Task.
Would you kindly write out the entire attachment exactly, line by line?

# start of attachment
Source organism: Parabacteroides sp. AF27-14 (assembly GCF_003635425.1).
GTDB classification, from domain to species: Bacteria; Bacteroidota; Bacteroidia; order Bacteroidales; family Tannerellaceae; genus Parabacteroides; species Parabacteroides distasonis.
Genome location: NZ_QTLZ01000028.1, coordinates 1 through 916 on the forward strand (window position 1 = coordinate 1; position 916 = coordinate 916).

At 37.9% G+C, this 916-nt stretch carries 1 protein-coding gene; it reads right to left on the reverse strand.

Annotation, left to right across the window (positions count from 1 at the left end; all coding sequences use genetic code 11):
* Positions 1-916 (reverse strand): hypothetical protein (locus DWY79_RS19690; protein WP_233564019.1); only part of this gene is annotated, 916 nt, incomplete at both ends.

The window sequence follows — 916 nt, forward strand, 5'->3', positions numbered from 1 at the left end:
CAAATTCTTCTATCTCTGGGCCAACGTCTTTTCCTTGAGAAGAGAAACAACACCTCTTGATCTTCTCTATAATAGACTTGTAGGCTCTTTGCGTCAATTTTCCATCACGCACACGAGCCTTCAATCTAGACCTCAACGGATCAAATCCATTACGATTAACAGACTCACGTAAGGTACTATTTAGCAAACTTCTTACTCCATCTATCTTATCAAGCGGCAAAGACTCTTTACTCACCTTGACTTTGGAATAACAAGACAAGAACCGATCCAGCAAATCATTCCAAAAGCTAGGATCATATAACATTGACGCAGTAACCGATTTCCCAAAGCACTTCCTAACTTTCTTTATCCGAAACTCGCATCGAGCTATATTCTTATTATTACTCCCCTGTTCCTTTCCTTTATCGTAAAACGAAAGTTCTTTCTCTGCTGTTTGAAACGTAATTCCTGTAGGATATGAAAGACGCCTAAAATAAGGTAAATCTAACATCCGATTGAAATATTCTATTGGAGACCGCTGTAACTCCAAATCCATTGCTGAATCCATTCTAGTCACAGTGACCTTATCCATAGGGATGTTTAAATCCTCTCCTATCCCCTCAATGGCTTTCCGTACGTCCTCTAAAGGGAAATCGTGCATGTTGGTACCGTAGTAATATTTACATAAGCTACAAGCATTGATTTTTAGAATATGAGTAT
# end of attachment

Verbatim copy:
Source organism: Parabacteroides sp. AF27-14 (assembly GCF_003635425.1).
GTDB classification, from domain to species: Bacteria; Bacteroidota; Bacteroidia; order Bacteroidales; family Tannerellaceae; genus Parabacteroides; species Parabacteroides distasonis.
Genome location: NZ_QTLZ01000028.1, coordinates 1 through 916 on the forward strand (window position 1 = coordinate 1; position 916 = coordinate 916).

At 37.9% G+C, this 916-nt stretch carries 1 protein-coding gene; it reads right to left on the reverse strand.

Annotation, left to right across the window (positions count from 1 at the left end; all coding sequences use genetic code 11):
* Positions 1-916 (reverse strand): hypothetical protein (locus DWY79_RS19690; protein WP_233564019.1); only part of this gene is annotated, 916 nt, incomplete at both ends.

The window sequence follows — 916 nt, forward strand, 5'->3', positions numbered from 1 at the left end:
CAAATTCTTCTATCTCTGGGCCAACGTCTTTTCCTTGAGAAGAGAAACAACACCTCTTGATCTTCTCTATAATAGACTTGTAGGCTCTTTGCGTCAATTTTCCATCACGCACACGAGCCTTCAATCTAGACCTCAACGGATCAAATCCATTACGATTAACAGACTCACGTAAGGTACTATTTAGCAAACTTCTTACTCCATCTATCTTATCAAGCGGCAAAGACTCTTTACTCACCTTGACTTTGGAATAACAAGACAAGAACCGATCCAGCAAATCATTCCAAAAGCTAGGATCATATAACATTGACGCAGTAACCGATTTCCCAAAGCACTTCCTAACTTTCTTTATCCGAAACTCGCATCGAGCTATATTCTTATTATTACTCCCCTGTTCCTTTCCTTTATCGTAAAACGAAAGTTCTTTCTCTGCTGTTTGAAACGTAATTCCTGTAGGATATGAAAGACGCCTAAAATAAGGTAAATCTAACATCCGATTGAAATATTCTATTGGAGACCGCTGTAACTCCAAATCCATTGCTGAATCCATTCTAGTCACAGTGACCTTATCCATAGGGATGTTTAAATCCTCTCCTATCCCCTCAATGGCTTTCCGTACGTCCTCTAAAGGGAAATCGTGCATGTTGGTACCGTAGTAATATTTACATAAGCTACAAGCATTGATTTTTAGAATATGAGTAT